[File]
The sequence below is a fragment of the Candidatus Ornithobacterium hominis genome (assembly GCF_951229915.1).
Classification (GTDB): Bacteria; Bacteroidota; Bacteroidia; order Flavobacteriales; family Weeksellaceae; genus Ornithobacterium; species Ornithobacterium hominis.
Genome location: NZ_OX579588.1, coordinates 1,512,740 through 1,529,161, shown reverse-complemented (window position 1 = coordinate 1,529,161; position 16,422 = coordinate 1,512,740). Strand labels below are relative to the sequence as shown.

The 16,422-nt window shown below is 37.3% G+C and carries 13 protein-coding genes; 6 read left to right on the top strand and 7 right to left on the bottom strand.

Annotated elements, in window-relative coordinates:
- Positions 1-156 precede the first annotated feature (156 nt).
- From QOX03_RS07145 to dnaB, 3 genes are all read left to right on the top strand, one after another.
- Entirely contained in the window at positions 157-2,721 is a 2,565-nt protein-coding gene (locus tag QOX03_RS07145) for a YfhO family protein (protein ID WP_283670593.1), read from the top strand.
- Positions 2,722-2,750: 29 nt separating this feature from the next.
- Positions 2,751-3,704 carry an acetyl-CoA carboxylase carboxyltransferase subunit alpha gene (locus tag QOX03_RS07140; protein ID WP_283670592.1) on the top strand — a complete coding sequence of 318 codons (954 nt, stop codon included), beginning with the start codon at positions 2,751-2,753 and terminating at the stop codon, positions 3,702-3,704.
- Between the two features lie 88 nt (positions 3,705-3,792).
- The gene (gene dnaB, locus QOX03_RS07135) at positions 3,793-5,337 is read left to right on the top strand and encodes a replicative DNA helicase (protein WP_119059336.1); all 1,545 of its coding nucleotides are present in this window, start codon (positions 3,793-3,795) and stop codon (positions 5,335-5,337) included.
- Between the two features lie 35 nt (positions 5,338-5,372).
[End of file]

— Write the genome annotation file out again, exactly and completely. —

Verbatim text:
The sequence below is a fragment of the Candidatus Ornithobacterium hominis genome (assembly GCF_951229915.1).
Classification (GTDB): Bacteria; Bacteroidota; Bacteroidia; order Flavobacteriales; family Weeksellaceae; genus Ornithobacterium; species Ornithobacterium hominis.
Genome location: NZ_OX579588.1, coordinates 1,512,740 through 1,529,161, shown reverse-complemented (window position 1 = coordinate 1,529,161; position 16,422 = coordinate 1,512,740). Strand labels below are relative to the sequence as shown.

The 16,422-nt window shown below is 37.3% G+C and carries 13 protein-coding genes; 6 read left to right on the top strand and 7 right to left on the bottom strand.

Annotated elements, in window-relative coordinates:
- Positions 1-156 precede the first annotated feature (156 nt).
- From QOX03_RS07145 to dnaB, 3 genes are all read left to right on the top strand, one after another.
- Entirely contained in the window at positions 157-2,721 is a 2,565-nt protein-coding gene (locus tag QOX03_RS07145) for a YfhO family protein (protein ID WP_283670593.1), read from the top strand.
- Positions 2,722-2,750: 29 nt separating this feature from the next.
- Positions 2,751-3,704 carry an acetyl-CoA carboxylase carboxyltransferase subunit alpha gene (locus tag QOX03_RS07140; protein ID WP_283670592.1) on the top strand — a complete coding sequence of 318 codons (954 nt, stop codon included), beginning with the start codon at positions 2,751-2,753 and terminating at the stop codon, positions 3,702-3,704.
- Between the two features lie 88 nt (positions 3,705-3,792).
- The gene (gene dnaB, locus QOX03_RS07135) at positions 3,793-5,337 is read left to right on the top strand and encodes a replicative DNA helicase (protein WP_119059336.1); all 1,545 of its coding nucleotides are present in this window, start codon (positions 3,793-3,795) and stop codon (positions 5,335-5,337) included.
- Between the two features lie 35 nt (positions 5,338-5,372).